Jeff’s advice is sound. Revise. Submit. Repeat. And he’s right in saying that to achieve success in writing, as in most things in life, you must persist in your efforts and endeavor to persevere. In fact, I’d decided on the same course of action for my novel, with a slight twist and a lot of determination. So, my first 2017 New Year’s writing resolution is to get my thesis novel published in the coming year.
Since completing my thesis novel, the first novel in my science fantasy Playground for the Gods series, I’ve submitted it to seven publishers and four literary agents. It was rejected by two agents and four publishers, and is still waiting for word on three publishing houses and two agents. I don’t hold out hope of hearing from the agents, many don’t even bother to respond unless they’re interested, but the publisher who has had my submission the longest has had my submission for six months. There may still be hope there, but I have to wonder.
I’ve been feeling a bit discouraged with these results, so I started thinking about why my novel wasn’t catching the interest of publishers or agents. e first thing I looked at were my query letters. So, the first thing I looked at were my query letters. As I said, I’ve sent out multiple queries for the first book and been rejected multiple times. I looked at all my queries to see if the problem might be in my presentation.
The query letter is an author’s introduction and it is very important. It’s the first thing an agent or publisher sees, and it determines whether they chose to get to know you and your work better. A query should look professional, and it should tell the publisher or agent about the work you want them to buy into and about the author. It raises their interests and gets them to ask for more than just the excerpt you sent with it. A request for a complete manuscript is the ultimate goal.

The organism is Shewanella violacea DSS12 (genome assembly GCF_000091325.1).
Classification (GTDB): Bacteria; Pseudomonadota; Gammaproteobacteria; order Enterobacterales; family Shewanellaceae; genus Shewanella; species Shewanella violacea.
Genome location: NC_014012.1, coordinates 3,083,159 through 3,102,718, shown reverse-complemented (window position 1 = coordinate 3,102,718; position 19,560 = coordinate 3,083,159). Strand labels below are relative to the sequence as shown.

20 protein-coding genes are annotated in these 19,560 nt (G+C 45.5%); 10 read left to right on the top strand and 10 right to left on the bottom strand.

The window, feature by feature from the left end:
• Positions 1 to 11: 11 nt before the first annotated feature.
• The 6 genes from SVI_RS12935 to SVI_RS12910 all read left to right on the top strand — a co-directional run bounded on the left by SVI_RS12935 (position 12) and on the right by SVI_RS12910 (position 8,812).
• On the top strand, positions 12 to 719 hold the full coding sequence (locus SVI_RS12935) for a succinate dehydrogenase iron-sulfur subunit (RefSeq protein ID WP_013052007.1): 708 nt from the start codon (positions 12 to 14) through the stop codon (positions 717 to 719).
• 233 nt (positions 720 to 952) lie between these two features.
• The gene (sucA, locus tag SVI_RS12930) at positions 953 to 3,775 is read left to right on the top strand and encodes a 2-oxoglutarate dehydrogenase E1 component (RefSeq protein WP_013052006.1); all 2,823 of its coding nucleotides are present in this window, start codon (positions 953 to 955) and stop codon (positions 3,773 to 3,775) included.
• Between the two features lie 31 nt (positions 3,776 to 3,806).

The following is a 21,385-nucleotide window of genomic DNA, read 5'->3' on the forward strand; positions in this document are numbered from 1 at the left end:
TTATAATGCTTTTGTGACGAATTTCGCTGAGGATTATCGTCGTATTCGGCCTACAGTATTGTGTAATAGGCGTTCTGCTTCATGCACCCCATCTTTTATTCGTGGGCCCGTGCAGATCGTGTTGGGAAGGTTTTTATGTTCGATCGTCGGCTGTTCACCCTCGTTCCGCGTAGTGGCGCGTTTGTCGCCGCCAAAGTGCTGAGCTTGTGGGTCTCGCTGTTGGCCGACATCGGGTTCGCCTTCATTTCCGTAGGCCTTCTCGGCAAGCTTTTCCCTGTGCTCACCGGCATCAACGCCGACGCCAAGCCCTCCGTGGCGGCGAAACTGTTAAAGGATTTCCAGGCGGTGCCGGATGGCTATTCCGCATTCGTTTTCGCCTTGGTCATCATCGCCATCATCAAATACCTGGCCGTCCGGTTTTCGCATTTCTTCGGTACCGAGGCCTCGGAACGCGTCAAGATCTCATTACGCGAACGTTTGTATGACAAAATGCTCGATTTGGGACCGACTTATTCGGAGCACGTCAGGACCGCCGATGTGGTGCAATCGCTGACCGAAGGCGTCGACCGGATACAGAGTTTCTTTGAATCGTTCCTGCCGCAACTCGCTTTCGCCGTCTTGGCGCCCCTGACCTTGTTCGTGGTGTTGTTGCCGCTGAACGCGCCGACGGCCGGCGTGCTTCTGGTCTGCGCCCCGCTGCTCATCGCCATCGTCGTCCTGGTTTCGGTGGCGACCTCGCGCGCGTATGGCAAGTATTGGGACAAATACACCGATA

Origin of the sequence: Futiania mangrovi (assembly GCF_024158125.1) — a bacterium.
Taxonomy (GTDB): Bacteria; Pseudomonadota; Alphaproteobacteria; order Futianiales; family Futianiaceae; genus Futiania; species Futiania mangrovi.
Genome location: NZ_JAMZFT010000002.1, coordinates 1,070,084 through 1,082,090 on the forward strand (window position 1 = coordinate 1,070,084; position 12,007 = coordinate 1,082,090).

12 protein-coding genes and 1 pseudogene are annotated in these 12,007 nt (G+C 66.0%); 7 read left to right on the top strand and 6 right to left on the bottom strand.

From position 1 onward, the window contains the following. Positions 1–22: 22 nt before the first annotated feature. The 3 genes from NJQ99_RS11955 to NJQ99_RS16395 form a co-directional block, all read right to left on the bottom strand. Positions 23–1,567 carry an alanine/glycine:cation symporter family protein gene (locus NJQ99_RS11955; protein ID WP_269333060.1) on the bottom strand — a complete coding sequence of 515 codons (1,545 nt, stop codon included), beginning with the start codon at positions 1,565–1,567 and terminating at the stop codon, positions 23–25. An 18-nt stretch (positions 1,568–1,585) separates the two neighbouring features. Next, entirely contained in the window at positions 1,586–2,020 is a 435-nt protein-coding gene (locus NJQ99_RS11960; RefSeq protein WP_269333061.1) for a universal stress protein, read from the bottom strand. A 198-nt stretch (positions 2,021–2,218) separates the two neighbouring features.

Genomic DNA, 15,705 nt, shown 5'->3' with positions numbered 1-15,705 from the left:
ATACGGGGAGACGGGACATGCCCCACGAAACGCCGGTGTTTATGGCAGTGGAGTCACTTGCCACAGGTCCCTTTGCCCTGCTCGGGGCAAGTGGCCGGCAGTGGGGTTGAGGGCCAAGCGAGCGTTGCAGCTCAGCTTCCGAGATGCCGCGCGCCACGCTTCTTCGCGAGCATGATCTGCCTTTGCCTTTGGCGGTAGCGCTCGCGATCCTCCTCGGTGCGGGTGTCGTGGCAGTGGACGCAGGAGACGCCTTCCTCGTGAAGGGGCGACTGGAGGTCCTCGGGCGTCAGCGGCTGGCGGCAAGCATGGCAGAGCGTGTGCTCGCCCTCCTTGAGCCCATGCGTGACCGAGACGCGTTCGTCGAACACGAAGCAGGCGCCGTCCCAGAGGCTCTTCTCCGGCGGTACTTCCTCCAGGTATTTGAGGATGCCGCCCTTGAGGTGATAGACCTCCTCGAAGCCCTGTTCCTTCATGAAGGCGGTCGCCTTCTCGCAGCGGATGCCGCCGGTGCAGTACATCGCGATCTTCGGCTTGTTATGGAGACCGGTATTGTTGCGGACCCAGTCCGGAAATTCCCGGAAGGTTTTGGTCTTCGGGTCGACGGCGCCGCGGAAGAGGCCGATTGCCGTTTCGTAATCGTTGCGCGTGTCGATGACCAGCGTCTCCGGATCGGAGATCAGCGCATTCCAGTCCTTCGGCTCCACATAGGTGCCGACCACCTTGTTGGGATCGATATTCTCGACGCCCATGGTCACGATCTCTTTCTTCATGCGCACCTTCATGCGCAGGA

Some of you may know the story behind this novel, but for those who don’t I’ll relate it briefly. The summer I presented the proposal packet for my thesis novel was the worst summer of my college career. I had this great idea for a story about a species from a different planet, who come to Earth and present themselves as deities. It was to be a science fantasy novel with a strong female protagonist, Inanna. I presented my idea to my cohorts and nobody got it, (this was partly because I was trying to cram way too much into one book, but at the time it just felt to me like the idea wasn’t well received and I was crushed). So, maybe publishers and agents weren’t getting it now, the same way my cohorts and instructors didn’t get it then?
This led me to take a hard look at the audience which I thought I was writing for and the types of agents and publishers I’ve been pitching to. I’ve sent out my queries for my science fantasy novel to publishers and agents who handle both science fiction and fantasy. Something I had overlooked was that the biggest audience for science fiction and fantasy are young adult readers.Epiphany! I’ve been pitching to the wrong audience!
Because of the summer from hell, mentioned above, my thesis novel has turned into a four book science fantasy series, Playground for the Gods. Book 1: The Great Primordial Battle shows the destruction of the Atlan home planet, which explains the reason they are searching for a new home and chose Earth, and how it was almost destroyed before they could make it their home. Book 2: In the Beginning tells the story of how the Atlans made Earth their home and cohabited with humans, and how Inanna becomes the goddess of war and love, forcing her to deal with the dualities within herself. The hero’s journey that Inanna takes in my original story will now be the Book 3: Inanna’s Song. In Book 4: Enki’s Folly, Enki, (the sort-of anti-hero), tries to fix his past mistakes by traveling through time.